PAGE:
Fan Edits & mash-ups are obviously a big buzz on the internet at the moment, and it doesn't take long watching the Metallica forums to realise that a host of these alternative mixes will certainly now follow in a short space of time, once the stem files are out "in the wild". However these versions are exactly what the name says they are - "fan edits". Not what the band wants, or what the producer wanted, in a any shape or form. Who knows - in light of the intense media scrutiny and 10,000+ signatures on the petition, maybe Metallica will speak out on this issue soon, and release a remixed version of Death Magnetic, more along the lines of the mix presented here. But maybe not. This reminds me of one of my favourite expressions -

A man with a watch may know what the time is, but a man with two is never sure

For example, legendary Beach Boys album "Smile" got the fan-mix treatment in the same way when copies of all the original 60's tapes escaped and were widely shared on the internet. Many versions existed and were endlessly discussed, but eventually the generally agreed "ultimate" version of these edits only materialised when Brian Wilson himself finally released a brand new recording of the record, and the fans were able to duplicate it as closely as possible using the original takes.

In the same way, until (if) Metallica ever make a clear statement about the sound of the Death Magnetic CD, we will never know if this is how the album should "really" have sounded. This mix I think moves too far from the existing versions to be able to claim that for itself.

Personally I think fans would be better advised to maintain pressure on the band and label to release a different, (non-distorted!) official new version of "Death Magnetic", rather than spending hours second-guessing what they "might have done".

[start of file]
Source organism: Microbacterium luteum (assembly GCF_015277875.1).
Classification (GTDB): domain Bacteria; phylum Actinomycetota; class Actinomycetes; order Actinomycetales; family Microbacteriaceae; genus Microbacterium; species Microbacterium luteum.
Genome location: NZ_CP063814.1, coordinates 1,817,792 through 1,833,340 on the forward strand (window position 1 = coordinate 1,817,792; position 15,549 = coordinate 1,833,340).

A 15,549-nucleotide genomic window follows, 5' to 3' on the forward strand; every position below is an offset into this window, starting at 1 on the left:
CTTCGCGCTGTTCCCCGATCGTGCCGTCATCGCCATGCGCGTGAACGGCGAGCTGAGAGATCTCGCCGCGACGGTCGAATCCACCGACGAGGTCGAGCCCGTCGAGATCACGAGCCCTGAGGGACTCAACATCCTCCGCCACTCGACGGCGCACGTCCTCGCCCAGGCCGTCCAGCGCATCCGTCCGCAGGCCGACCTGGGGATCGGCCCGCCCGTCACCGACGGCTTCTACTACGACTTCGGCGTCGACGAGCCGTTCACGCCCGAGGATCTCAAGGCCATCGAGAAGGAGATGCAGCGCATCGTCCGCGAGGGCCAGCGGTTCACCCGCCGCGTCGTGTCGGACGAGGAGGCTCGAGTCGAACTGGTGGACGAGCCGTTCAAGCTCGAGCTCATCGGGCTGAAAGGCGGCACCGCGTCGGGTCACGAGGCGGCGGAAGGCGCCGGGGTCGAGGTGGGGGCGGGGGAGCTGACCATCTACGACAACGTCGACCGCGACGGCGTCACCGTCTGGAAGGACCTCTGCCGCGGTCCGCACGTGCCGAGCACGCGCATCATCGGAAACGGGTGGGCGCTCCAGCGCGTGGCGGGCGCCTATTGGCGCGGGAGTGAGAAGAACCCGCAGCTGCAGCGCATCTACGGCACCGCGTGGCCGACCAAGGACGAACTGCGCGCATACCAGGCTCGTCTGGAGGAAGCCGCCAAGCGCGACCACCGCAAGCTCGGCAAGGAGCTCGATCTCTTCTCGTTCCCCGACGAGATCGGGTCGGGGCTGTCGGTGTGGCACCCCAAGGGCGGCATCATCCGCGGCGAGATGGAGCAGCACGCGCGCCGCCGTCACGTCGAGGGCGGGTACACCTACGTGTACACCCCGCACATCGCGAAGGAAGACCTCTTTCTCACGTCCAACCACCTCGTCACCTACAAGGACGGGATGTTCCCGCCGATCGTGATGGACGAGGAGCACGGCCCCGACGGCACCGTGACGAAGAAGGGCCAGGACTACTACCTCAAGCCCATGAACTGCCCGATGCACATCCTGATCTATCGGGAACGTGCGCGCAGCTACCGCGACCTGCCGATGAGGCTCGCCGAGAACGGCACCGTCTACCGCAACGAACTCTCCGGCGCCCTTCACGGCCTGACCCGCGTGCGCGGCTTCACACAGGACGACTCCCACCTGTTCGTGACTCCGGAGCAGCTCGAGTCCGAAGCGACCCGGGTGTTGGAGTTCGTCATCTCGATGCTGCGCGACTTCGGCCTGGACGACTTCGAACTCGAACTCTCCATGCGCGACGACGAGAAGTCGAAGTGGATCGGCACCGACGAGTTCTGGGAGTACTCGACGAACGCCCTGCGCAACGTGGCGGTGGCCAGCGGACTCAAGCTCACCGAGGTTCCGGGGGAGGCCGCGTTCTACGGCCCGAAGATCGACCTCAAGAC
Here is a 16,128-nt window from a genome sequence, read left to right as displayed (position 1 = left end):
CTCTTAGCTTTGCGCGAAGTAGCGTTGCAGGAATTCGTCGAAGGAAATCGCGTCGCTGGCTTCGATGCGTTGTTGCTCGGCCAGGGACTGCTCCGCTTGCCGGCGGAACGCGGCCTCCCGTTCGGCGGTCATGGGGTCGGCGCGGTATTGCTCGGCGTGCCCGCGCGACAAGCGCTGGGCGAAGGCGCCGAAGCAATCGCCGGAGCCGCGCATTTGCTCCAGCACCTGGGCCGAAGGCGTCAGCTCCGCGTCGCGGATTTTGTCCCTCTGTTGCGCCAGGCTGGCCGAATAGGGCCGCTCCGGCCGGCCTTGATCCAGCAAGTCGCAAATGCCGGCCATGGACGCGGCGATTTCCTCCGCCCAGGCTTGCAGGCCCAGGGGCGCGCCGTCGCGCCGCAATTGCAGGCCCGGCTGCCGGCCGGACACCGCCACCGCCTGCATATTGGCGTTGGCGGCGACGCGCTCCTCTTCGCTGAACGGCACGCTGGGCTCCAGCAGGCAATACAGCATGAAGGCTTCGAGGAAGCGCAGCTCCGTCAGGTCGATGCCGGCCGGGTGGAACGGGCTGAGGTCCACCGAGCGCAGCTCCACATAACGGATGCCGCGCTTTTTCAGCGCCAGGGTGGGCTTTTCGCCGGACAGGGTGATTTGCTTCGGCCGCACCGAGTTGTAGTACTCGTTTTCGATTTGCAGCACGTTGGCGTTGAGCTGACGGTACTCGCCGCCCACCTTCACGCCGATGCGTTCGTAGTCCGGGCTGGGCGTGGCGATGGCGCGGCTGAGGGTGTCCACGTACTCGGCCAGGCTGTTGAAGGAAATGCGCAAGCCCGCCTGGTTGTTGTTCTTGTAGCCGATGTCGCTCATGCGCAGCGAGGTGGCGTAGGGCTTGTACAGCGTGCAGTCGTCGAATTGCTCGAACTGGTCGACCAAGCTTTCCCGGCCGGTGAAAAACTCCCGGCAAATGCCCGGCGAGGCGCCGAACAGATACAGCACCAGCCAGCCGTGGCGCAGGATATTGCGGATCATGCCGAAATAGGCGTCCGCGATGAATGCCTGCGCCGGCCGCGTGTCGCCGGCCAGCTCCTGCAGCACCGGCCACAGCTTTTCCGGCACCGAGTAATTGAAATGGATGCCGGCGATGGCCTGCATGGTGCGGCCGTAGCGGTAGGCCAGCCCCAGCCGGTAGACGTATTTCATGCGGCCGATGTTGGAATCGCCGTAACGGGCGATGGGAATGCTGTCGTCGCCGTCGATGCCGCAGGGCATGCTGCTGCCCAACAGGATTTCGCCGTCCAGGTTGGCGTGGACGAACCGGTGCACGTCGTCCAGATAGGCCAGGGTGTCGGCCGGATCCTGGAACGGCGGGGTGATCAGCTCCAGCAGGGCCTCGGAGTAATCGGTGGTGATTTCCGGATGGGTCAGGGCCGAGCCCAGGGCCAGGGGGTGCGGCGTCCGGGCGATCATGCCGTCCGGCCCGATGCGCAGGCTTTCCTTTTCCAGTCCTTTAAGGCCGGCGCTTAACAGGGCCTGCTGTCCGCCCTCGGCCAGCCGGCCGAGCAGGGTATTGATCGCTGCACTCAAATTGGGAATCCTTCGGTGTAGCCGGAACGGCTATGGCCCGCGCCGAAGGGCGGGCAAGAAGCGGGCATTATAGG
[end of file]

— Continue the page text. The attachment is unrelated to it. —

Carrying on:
But having said that, remixing your favourite band's stuff is really good fun - it's something that has long been talked about as the ultimate in audience participation, that my idol Brian Eno has long advocated, and here I am commenting on the damn thing already ! Time to listen to my own advice and so something else more useful instead...

UPDATE: Having listened in the studio this morning I stand by most of my comments above, with a few extra comments:
  • For me, listening on speakers, (this stuff is hard to judge on cans) the snare is now too low in the mix, and doesn't have enough weight - it's too tasteful. A compromise between this and the GH version would be better. Interestingly, lots of fans have commented that there is too much reverb added to the snare, but the reverb itself is quite subtle IMO - the big difference is you can hear the drum's "ring" much more clearly now - there is a lot of extra high frequency EQ on the drums. This is audible in the GH3 version too, but not in the same way.
  • Overall it's a little too bassy, in my opinion
  • It is unnecessarily loud - I wish it were a few dBs quieter. This may not sound like much, but when you're pushing stuff this hard, every little helps.

Finally to return to one of my points above - apart from the issues I've raised, this would still be my choice of mixes to listen to so far. BUT I can't "commit" to enjoying it in the same way as I could to a proper remix from the band. It doesn't feel authentic, because the band aren't involved. I think we as listeners look for statements from artists, and this isn't it... an official remix is still needed.


Ze [] said...

1st comment? =D
Ian you rock! \m/

Saludos desde Caracas,


Hollow Man said...

I really agree that the mystery mix is too bass-y. There are also a few artifacts introduced, but since this is not made from the original tracks, I expect some funkiness.

The biggest problem is it's way too loud. This is what the main issue is with the original CD and vinyl! So I'm beyond saddened to see this mix put in such high regard by a lot of people. Granted it sounds better in some ways, but I contend that the original CD mix would've sounded just fine (I've always liked the Rubin dryness approach) if it was simply not spiked to 11 in the volume department.

M.Yass said...